How “All Lives Matter” dismisses America’s problem with race

How non-Black people use “All Lives Matter” and “colorblind” perspectives to dismiss America’s problem with race and White Privilege.

 

I just shared it with my daughter. She said, after my explanation, “But – when I say “All Lives Matter, I really mean that.” So I explained further that, in the context of continuing anti-Black violence in the US, saying ALM is a way of dismissing the problem and of reasserting White privilege and supremacy. (I gave her another example, using her advocacy of animals, which allowed her a lightbulb moment.

She said: “But I’m White” (Um, sort of). And I said, “And that’s fine. I’m not Black. But I am an ally, so I stand with Black struggles to protect Black bodies and to get justice.”

Recently, I’ve been reminded of how, for immigrants in the middle class, it is often quite challenging to stand in solidarity with the struggle for Black justice. Immigrants often arrive here and find a place of comfort with White middle class values, and don’t find commonality with Blacks (because they want to avoid association with the oppression and the struggle). I hope we educate ourselves in historical paradigms of oppression and inequality. I hope we don’t grumble and sigh and I hope we don’t say, “Oh get over it” or “Why can’t you calm down?” or “All Lives Matter.”

There was probably a moment in your life when you were wronged, and you wanted an ally. But all your potential allies said, “Oh, I can’t stand alongside you. After all, Powerful Person has such strong ties with my family, and he is so famous and so nice, and I don’t have much in common with your scrubby self. I want to be like Powerful Person some day, and solidarity with you blocks my trajectory.” Middle class upwardly mobile non-Black people like myself have so much difficulty empathizing with Black struggles, and the Black prison pipeline, and the fact that Blacks can get shot for no crime at all, because we do not have that risk.

Imagine raising a Black child to face those dangers as soon as he hits his teen years. If I were to contemplate that possibility, there’s no way I would be able to “calm down” or “get over it”.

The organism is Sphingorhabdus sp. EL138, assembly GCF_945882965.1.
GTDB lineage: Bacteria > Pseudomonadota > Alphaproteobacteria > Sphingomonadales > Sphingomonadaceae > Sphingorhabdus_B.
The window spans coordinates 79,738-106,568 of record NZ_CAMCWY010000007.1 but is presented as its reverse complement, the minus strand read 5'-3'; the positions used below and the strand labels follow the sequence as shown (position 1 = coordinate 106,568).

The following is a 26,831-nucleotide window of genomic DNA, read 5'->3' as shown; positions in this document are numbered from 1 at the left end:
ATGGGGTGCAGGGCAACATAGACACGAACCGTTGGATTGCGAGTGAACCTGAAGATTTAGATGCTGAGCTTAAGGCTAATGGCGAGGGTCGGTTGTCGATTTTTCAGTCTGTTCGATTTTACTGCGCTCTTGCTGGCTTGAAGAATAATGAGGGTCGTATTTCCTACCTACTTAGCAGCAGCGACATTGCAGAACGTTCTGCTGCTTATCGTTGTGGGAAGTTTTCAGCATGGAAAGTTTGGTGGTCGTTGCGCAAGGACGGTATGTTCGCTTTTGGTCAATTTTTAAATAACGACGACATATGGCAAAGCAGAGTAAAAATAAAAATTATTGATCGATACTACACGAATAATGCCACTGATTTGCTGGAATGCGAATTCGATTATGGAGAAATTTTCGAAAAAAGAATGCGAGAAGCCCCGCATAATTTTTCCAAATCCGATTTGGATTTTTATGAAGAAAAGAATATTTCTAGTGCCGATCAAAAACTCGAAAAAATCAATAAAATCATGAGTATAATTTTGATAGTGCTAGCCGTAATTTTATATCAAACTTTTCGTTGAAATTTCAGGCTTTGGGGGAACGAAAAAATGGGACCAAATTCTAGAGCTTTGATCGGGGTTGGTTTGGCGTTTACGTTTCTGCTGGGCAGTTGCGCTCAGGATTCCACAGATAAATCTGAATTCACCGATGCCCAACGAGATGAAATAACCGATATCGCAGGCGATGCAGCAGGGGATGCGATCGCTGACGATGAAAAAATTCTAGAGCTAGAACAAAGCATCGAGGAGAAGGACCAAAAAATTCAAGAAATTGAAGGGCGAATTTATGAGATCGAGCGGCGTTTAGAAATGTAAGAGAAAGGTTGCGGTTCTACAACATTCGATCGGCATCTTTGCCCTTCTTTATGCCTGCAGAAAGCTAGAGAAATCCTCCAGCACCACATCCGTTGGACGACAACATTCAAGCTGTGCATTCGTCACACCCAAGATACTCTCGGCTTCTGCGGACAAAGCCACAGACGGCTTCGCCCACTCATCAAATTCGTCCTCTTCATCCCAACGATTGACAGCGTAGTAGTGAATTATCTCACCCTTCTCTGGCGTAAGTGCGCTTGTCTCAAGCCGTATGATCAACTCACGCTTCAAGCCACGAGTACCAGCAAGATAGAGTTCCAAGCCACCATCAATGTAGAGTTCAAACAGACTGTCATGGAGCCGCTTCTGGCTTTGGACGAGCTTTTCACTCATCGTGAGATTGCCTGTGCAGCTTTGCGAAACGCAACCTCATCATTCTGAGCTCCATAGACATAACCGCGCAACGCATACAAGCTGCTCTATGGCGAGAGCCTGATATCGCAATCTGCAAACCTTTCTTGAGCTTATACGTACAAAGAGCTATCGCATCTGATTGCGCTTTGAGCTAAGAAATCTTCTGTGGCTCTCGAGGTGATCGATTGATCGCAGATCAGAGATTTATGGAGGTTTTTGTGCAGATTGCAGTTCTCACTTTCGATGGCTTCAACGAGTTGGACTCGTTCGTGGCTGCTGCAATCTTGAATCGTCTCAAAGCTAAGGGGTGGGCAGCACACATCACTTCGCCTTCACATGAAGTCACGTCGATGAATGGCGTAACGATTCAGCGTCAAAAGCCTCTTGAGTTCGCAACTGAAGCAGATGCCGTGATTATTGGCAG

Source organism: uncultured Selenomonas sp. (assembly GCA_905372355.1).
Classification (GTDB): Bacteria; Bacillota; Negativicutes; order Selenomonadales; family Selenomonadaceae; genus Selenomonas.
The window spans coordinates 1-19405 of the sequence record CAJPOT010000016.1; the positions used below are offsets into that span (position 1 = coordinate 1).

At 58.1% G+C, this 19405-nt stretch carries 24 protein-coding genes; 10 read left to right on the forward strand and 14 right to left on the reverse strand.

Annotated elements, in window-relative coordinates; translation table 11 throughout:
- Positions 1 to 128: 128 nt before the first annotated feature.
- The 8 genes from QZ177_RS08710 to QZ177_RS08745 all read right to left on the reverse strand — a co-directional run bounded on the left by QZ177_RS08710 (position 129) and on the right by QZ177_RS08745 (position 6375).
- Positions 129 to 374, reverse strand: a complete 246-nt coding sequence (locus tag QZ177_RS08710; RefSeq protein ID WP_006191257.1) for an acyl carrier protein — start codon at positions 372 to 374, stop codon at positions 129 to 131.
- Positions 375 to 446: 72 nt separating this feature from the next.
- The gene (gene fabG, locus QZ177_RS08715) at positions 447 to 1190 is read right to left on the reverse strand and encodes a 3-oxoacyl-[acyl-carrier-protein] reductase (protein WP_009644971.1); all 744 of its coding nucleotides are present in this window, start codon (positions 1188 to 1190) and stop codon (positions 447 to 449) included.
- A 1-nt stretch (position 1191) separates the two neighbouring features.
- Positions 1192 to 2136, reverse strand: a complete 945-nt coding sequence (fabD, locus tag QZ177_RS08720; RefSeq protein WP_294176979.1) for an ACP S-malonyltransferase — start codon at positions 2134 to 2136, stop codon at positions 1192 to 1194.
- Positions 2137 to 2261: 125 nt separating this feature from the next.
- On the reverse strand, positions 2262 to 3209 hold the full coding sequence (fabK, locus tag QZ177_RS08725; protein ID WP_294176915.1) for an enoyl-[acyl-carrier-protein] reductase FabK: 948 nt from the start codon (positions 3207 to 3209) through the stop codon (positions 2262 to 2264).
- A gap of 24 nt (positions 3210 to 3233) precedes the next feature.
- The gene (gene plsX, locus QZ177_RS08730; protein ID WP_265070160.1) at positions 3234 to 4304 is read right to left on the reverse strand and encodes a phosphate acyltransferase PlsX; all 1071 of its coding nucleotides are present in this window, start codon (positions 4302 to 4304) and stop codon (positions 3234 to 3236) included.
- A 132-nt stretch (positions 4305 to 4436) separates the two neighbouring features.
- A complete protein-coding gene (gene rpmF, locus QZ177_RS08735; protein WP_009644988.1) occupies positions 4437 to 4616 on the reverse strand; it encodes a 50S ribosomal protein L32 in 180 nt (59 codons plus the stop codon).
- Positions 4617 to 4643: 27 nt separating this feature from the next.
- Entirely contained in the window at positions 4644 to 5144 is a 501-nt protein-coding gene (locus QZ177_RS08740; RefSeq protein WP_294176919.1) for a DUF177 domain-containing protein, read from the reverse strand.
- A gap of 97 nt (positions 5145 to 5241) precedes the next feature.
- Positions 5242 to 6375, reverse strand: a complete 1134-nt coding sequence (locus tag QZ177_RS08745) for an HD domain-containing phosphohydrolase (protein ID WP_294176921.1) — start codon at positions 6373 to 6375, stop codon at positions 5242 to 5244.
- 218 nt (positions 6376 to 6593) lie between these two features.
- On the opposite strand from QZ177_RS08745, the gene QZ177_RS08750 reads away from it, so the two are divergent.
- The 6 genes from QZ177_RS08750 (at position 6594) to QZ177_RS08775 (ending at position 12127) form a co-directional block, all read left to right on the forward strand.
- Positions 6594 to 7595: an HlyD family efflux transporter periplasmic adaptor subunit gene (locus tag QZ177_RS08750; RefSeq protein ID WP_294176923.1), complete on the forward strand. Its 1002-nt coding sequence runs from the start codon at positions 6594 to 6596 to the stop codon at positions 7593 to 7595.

I know people who are too refined and sweet to watch videos like this of Alton Sterling, but who are quick to dismiss them with “All Lives Matter.” The rhetoric of such liberals will demonize the movement for Black justice; they will dismiss the movement to protect Black bodies from state violence as somehow ill-mannered and angry. And their cliches merely veil their solidarity and their alliance with White supremacy.

Here is a powerful response to one of these liberals.

A few recommended readings on the subject:

3 thoughts on “How “All Lives Matter” dismisses America’s problem with race”

  1. Well said baitee and honest. My own feeling about “black” even though I hace had mant blacks etc. my friends it was at the time of election of Obama I felt I finally “got over” the feelings that black is different. From childhood like me others in the East rae brought up with the media presentation of Blacks are slaves and and you see their behavior different here after coming to USA. It has taken me really long to consider Blacks as like us all and like Raihana says All lives Matter” I feel that one too. My love for Raihana

  2. I can’t help but wonder where blended individuals fit in. A person, especially a child, who is half black and half white must suffer a lot of trauma from the BLM and ALM contingents. I wish I could sit and discuss this with you over tea, but I’m not in Chicago now.

  3. I am with you, mamujan, in growing past my former mindset. Rod, I hear you on the different competing loyalties. But I don’t see these loyalties as necessarily corresponding to racial identity. Let’s chat over tea when you get back!

Leave a Reply

Fill in your details below or click an icon to log in:

WordPress.com Logo

You are commenting using your WordPress.com account. Log Out / Change )

Twitter picture

You are commenting using your Twitter account. Log Out / Change )

Facebook photo

You are commenting using your Facebook account. Log Out / Change )

Google+ photo

You are commenting using your Google+ account. Log Out / Change )

Connecting to %s